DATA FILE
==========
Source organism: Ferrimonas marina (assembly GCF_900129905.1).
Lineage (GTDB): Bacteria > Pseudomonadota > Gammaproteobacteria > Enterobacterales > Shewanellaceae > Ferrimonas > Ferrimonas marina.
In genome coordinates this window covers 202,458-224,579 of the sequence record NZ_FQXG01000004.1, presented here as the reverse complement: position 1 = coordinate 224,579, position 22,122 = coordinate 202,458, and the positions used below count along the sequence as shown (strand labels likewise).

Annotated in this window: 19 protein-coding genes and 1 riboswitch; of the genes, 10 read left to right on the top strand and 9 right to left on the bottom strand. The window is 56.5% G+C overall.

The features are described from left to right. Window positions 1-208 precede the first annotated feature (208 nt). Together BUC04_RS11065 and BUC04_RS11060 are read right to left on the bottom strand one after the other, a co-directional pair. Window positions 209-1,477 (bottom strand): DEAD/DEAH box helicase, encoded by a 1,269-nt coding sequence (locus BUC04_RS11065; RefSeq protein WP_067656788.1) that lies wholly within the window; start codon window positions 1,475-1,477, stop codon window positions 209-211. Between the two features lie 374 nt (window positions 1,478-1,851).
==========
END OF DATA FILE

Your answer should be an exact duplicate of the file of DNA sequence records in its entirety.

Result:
Source organism: Ferrimonas marina (assembly GCF_900129905.1).
Lineage (GTDB): Bacteria > Pseudomonadota > Gammaproteobacteria > Enterobacterales > Shewanellaceae > Ferrimonas > Ferrimonas marina.
In genome coordinates this window covers 202,458-224,579 of the sequence record NZ_FQXG01000004.1, presented here as the reverse complement: position 1 = coordinate 224,579, position 22,122 = coordinate 202,458, and the positions used below count along the sequence as shown (strand labels likewise).

Annotated in this window: 19 protein-coding genes and 1 riboswitch; of the genes, 10 read left to right on the top strand and 9 right to left on the bottom strand. The window is 56.5% G+C overall.

The features are described from left to right. Window positions 1-208 precede the first annotated feature (208 nt). Together BUC04_RS11065 and BUC04_RS11060 are read right to left on the bottom strand one after the other, a co-directional pair. Window positions 209-1,477 (bottom strand): DEAD/DEAH box helicase, encoded by a 1,269-nt coding sequence (locus BUC04_RS11065; RefSeq protein WP_067656788.1) that lies wholly within the window; start codon window positions 1,475-1,477, stop codon window positions 209-211. Between the two features lie 374 nt (window positions 1,478-1,851).